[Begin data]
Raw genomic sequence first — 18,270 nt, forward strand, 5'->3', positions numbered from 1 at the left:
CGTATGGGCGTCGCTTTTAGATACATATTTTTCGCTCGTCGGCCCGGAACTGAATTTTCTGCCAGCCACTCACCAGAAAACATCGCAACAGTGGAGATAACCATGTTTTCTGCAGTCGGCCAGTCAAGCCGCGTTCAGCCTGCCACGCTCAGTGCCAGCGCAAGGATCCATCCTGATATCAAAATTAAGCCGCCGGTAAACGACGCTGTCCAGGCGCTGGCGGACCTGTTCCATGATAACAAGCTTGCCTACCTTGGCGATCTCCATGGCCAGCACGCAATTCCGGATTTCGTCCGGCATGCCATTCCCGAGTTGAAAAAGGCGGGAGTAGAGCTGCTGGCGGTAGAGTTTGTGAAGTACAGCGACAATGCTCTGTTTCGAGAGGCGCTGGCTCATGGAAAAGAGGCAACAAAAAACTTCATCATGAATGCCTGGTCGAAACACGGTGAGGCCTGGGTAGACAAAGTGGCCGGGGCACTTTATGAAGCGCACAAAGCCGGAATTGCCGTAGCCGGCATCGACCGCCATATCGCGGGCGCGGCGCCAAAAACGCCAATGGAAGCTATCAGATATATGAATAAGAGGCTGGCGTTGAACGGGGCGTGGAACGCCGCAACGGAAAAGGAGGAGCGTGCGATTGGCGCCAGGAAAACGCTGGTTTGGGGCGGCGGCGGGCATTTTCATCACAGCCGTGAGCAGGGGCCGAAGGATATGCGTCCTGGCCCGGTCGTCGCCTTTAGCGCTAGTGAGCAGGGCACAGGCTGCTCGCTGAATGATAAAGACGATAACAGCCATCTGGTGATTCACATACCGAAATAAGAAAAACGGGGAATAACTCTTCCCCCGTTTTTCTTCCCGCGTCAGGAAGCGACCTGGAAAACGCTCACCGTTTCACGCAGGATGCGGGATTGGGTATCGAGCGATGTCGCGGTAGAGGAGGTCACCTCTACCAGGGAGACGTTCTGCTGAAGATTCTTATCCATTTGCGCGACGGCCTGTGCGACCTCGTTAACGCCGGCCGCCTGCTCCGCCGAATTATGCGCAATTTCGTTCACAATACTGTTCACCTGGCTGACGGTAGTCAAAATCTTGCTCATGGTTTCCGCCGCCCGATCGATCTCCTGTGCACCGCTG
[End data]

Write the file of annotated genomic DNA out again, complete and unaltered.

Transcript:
Raw genomic sequence first — 18,270 nt, forward strand, 5'->3', positions numbered from 1 at the left:
CGTATGGGCGTCGCTTTTAGATACATATTTTTCGCTCGTCGGCCCGGAACTGAATTTTCTGCCAGCCACTCACCAGAAAACATCGCAACAGTGGAGATAACCATGTTTTCTGCAGTCGGCCAGTCAAGCCGCGTTCAGCCTGCCACGCTCAGTGCCAGCGCAAGGATCCATCCTGATATCAAAATTAAGCCGCCGGTAAACGACGCTGTCCAGGCGCTGGCGGACCTGTTCCATGATAACAAGCTTGCCTACCTTGGCGATCTCCATGGCCAGCACGCAATTCCGGATTTCGTCCGGCATGCCATTCCCGAGTTGAAAAAGGCGGGAGTAGAGCTGCTGGCGGTAGAGTTTGTGAAGTACAGCGACAATGCTCTGTTTCGAGAGGCGCTGGCTCATGGAAAAGAGGCAACAAAAAACTTCATCATGAATGCCTGGTCGAAACACGGTGAGGCCTGGGTAGACAAAGTGGCCGGGGCACTTTATGAAGCGCACAAAGCCGGAATTGCCGTAGCCGGCATCGACCGCCATATCGCGGGCGCGGCGCCAAAAACGCCAATGGAAGCTATCAGATATATGAATAAGAGGCTGGCGTTGAACGGGGCGTGGAACGCCGCAACGGAAAAGGAGGAGCGTGCGATTGGCGCCAGGAAAACGCTGGTTTGGGGCGGCGGCGGGCATTTTCATCACAGCCGTGAGCAGGGGCCGAAGGATATGCGTCCTGGCCCGGTCGTCGCCTTTAGCGCTAGTGAGCAGGGCACAGGCTGCTCGCTGAATGATAAAGACGATAACAGCCATCTGGTGATTCACATACCGAAATAAGAAAAACGGGGAATAACTCTTCCCCCGTTTTTCTTCCCGCGTCAGGAAGCGACCTGGAAAACGCTCACCGTTTCACGCAGGATGCGGGATTGGGTATCGAGCGATGTCGCGGTAGAGGAGGTCACCTCTACCAGGGAGACGTTCTGCTGAAGATTCTTATCCATTTGCGCGACGGCCTGTGCGACCTCGTTAACGCCGGCCGCCTGCTCCGCCGAATTATGCGCAATTTCGTTCACAATACTGTTCACCTGGCTGACGGTAGTCAAAATCTTGCTCATGGTTTCCGCCGCCCGATCGATCTCCTGTGCACCGCTG